With 52 wins last season, good for third in the Eastern Conference, the Philadelphia 76ers enjoyed their best season since 2000-01, when the 56-win Sixers were led by Allen Iverson and lost to the L.A. Lakers in the NBA Finals. The berth in the 2018 playoffs marked Philly’s first after five seasons of missing out, and marked a dramatic jump from a 28-win season in 2016-17.
So, needless to say, they have high hopes for 2018-19. Their strong core is led by youngsters Joel Embiid and Ben Simmons, along with veteran J.J. Redick. And in November, the 76ers acquired four-time All-Star Jimmy Butler. Philadelphia has won 10 of its 13 games with Butler, moving up to third in the East standings behind Toronto and Milwaukee.
Sixers head coach Brett Brown knows the time is ripe for his team to contend for a championship, which is why he has also made sure his coaching staff is full of talent. After last season’s big turnaround, the team lost assistant coach Lloyd Pierce, who became the head coach of the Atlanta Hawks. But Brown filled that void by naming Monty Williams as his lead assistant.
Welcome to Philadelphia, Monty Williams!
— Philadelphia 76ers (@sixers) June 8, 2018
Williams was the New Orleans Pelicans head coach for five years, and his team made the playoffs twice. He was fired in 2015 and then joined the Oklahoma City Thunder as associate head coach. But he stepped down from that position after a car accident took the life of his wife, Ingrid, in February 2016. To be closer to extended family for help with his five children, Williams moved to San Antonio.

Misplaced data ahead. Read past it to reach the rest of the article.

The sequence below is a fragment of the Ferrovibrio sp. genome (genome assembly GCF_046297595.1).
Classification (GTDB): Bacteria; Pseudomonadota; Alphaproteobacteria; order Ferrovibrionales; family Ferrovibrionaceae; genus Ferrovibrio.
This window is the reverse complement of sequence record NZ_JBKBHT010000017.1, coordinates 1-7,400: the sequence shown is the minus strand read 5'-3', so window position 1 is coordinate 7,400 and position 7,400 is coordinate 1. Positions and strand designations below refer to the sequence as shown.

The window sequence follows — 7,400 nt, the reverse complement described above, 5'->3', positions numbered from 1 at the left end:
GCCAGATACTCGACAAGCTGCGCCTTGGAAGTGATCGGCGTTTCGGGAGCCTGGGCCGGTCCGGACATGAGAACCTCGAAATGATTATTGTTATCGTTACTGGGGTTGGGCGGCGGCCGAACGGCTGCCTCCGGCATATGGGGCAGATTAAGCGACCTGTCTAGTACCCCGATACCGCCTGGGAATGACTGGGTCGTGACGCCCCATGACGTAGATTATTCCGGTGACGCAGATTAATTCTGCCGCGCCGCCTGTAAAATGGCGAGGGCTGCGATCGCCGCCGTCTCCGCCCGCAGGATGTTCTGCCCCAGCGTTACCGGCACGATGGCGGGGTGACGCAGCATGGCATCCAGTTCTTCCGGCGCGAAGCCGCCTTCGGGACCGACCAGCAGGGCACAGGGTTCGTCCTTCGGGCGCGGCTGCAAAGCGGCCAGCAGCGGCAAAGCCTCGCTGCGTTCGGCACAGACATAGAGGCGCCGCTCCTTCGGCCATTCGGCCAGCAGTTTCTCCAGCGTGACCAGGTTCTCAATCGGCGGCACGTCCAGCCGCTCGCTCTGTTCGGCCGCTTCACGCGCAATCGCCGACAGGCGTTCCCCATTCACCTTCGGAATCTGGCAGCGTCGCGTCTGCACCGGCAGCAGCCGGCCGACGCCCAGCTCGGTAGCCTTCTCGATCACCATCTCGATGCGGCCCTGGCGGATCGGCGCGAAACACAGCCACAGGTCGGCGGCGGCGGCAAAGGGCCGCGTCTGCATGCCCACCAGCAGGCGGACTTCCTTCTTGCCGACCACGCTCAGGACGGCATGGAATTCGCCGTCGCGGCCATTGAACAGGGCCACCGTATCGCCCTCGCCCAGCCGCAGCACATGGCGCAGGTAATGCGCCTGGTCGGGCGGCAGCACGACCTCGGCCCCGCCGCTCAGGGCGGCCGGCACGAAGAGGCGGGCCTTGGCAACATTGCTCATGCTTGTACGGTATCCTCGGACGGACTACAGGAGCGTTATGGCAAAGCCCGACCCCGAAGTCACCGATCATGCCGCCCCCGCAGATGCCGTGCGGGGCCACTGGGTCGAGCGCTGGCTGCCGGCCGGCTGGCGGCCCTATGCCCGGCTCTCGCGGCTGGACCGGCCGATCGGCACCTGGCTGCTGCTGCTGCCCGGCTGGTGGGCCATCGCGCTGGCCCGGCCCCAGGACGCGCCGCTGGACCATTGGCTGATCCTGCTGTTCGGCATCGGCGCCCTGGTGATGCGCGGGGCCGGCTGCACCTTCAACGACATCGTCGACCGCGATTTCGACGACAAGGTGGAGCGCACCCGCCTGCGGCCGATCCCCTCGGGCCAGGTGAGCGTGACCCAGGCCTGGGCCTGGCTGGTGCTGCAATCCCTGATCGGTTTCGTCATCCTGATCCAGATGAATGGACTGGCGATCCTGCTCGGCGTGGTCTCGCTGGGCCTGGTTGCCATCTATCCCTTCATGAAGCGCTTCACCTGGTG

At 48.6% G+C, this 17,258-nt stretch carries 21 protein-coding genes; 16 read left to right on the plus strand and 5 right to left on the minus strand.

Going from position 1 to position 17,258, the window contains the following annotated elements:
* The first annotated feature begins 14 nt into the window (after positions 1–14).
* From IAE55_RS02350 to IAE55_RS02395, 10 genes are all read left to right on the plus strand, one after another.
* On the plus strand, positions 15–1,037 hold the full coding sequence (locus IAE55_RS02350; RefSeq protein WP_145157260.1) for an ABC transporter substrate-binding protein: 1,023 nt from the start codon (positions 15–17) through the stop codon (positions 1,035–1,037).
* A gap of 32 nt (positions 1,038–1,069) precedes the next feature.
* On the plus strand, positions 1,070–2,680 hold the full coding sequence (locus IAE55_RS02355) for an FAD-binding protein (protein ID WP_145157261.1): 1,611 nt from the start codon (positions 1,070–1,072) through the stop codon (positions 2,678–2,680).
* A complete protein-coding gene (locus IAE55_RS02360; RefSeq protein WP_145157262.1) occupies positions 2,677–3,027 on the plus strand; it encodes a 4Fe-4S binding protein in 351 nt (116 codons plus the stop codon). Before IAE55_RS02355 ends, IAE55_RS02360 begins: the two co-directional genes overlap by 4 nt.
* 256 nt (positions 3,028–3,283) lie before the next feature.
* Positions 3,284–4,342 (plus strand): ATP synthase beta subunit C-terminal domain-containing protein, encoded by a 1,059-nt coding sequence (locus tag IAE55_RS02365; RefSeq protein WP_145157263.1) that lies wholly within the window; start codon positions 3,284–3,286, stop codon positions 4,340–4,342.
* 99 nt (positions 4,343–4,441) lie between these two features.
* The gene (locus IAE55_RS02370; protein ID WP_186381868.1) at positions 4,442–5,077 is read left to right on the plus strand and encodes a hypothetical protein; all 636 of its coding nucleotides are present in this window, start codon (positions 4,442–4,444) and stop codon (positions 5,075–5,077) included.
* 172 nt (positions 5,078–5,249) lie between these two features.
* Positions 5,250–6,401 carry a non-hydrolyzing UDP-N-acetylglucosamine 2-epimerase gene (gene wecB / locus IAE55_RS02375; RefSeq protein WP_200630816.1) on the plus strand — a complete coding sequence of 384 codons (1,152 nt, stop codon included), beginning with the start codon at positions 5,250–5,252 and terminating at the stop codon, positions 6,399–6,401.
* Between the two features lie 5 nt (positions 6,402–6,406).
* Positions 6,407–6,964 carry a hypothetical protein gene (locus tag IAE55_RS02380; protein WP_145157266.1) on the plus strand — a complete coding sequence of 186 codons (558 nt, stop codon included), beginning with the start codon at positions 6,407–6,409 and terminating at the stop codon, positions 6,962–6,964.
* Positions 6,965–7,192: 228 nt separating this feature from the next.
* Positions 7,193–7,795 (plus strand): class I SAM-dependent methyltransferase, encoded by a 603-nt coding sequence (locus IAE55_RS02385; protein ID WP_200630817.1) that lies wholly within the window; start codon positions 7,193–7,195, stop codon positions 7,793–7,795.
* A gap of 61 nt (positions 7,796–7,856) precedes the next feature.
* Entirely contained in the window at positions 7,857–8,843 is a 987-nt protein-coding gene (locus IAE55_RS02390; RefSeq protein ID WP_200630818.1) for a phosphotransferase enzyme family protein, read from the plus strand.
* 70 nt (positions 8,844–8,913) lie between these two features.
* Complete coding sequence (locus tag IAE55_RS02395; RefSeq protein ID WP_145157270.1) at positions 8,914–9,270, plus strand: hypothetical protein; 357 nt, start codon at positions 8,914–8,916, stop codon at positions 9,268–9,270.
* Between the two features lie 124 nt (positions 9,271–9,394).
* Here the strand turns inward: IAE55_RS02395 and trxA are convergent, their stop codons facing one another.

“This is hard for my family, but this will work out,” Williams said during his eulogy. “And my wife would punch me if I were to sit up here and whine about what’s going on. That doesn’t take away the pain. But it will work out because God causes all things to work out. You just can’t quit. … You can’t give in.”
“And we know that in all things God works for the good of those who love Him, who have been called according to His purpose.” — Romans 8:28
In September 2016, Williams was hired by the San Antonio Spurs to be their vice president of basketball operations. But he decided to return to coaching this past summer when offered the job with Philadelphia. It appears to be a step toward Williams becoming a head coach again.
But Williams will rely on his faith in God to direct where he and his family should go next.
“I had the idea that because I was faith-based, things would work out well for me,” he recently told The Undefeated. “I thought that being a man of faith, that was a byproduct of that. Having been around a little bit, I’ve come to realize that my faith is something I can hang on to in the good and not-so-good times, and it allows me to deal with both the success and the failures and the in-between. It’s not a good-luck charm.”
His faith is certainly what he held onto in the midst of losing his wife and mother of his children. Williams says he’s still dealing with her death.
“Nobody’s strong enough to get through that, not on their own, and I certainly did not,” Williams said. “I had a lot of people praying for me. If not for the grace of God, I probably would have been more frustrated than I was. …
“She was the greatest example of faith that I’ve ever been around because she was my best friend. It was what attracted me to her when I first met her. So to lose her to a senseless car accident was by far the toughest thing I’ve ever had to deal with and am still dealing with. That’s something that I’ll never be able to explain or rationalize. I just have to trust God that He’s going to get us through it all, and He has.”
Despite his successful playing and coaching career in the NBA, Williams knows he needs Christ more everyday.
“There’s a lot of times within the faith, as a Christian, that most people think we walk around like we have it together, and I just got to be straight with you,” Williams said. “The longer you’re walking with the Lord, it’s the exact opposite. It’s like way on the other end. I need the Lord because I don’t have it together. I am broken. I am flawed no matter how I’m viewed.”
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